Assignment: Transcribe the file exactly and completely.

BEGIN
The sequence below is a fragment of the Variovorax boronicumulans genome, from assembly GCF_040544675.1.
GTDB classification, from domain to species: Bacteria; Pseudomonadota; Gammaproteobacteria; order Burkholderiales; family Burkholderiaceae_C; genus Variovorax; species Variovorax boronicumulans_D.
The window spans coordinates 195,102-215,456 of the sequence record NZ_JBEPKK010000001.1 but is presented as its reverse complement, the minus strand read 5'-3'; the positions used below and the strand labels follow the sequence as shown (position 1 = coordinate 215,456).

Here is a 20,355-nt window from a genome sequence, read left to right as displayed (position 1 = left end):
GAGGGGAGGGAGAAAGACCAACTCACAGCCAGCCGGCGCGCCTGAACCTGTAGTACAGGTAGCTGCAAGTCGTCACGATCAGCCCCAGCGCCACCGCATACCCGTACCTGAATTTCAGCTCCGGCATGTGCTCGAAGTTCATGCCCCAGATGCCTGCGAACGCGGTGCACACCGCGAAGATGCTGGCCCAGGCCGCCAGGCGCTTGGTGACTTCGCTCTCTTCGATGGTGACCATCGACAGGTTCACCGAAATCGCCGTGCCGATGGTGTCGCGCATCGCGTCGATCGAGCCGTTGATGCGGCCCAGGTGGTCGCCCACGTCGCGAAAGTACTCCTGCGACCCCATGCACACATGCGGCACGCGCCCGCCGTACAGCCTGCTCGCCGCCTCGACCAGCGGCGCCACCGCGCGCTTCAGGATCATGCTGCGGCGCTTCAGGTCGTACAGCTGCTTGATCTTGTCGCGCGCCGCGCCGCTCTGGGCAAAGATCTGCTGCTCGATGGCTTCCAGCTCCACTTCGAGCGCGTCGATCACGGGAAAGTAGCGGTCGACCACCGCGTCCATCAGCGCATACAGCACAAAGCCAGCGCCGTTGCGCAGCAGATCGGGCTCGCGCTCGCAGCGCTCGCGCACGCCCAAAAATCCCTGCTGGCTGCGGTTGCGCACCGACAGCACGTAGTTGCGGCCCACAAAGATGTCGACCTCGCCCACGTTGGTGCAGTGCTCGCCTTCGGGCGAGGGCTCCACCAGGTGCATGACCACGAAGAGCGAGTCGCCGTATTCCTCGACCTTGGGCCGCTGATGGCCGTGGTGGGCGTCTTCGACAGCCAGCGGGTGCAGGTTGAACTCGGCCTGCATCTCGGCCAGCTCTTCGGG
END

The sequence below is a fragment of the Variovorax boronicumulans genome, from assembly GCF_040544675.1.
GTDB classification, from domain to species: Bacteria; Pseudomonadota; Gammaproteobacteria; order Burkholderiales; family Burkholderiaceae_C; genus Variovorax; species Variovorax boronicumulans_D.
The window spans coordinates 195,102-215,456 of the sequence record NZ_JBEPKK010000001.1 but is presented as its reverse complement, the minus strand read 5'-3'; the positions used below and the strand labels follow the sequence as shown (position 1 = coordinate 215,456).

Here is a 20,355-nt window from a genome sequence, read left to right as displayed (position 1 = left end):
GAGGGGAGGGAGAAAGACCAACTCACAGCCAGCCGGCGCGCCTGAACCTGTAGTACAGGTAGCTGCAAGTCGTCACGATCAGCCCCAGCGCCACCGCATACCCGTACCTGAATTTCAGCTCCGGCATGTGCTCGAAGTTCATGCCCCAGATGCCTGCGAACGCGGTGCACACCGCGAAGATGCTGGCCCAGGCCGCCAGGCGCTTGGTGACTTCGCTCTCTTCGATGGTGACCATCGACAGGTTCACCGAAATCGCCGTGCCGATGGTGTCGCGCATCGCGTCGATCGAGCCGTTGATGCGGCCCAGGTGGTCGCCCACGTCGCGAAAGTACTCCTGCGACCCCATGCACACATGCGGCACGCGCCCGCCGTACAGCCTGCTCGCCGCCTCGACCAGCGGCGCCACCGCGCGCTTCAGGATCATGCTGCGGCGCTTCAGGTCGTACAGCTGCTTGATCTTGTCGCGCGCCGCGCCGCTCTGGGCAAAGATCTGCTGCTCGATGGCTTCCAGCTCCACTTCGAGCGCGTCGATCACGGGAAAGTAGCGGTCGACCACCGCGTCCATCAGCGCATACAGCACAAAGCCAGCGCCGTTGCGCAGCAGATCGGGCTCGCGCTCGCAGCGCTCGCGCACGCCCAAAAATCCCTGCTGGCTGCGGTTGCGCACCGACAGCACGTAGTTGCGGCCCACAAAGATGTCGACCTCGCCCACGTTGGTGCAGTGCTCGCCTTCGGGCGAGGGCTCCACCAGGTGCATGACCACGAAGAGCGAGTCGCCGTATTCCTCGACCTTGGGCCGCTGATGGCCGTGGTGGGCGTCTTCGACAGCCAGCGGGTGCAGGTTGAACTCGGCCTGCATCTCGGCCAGCTCTTCGGG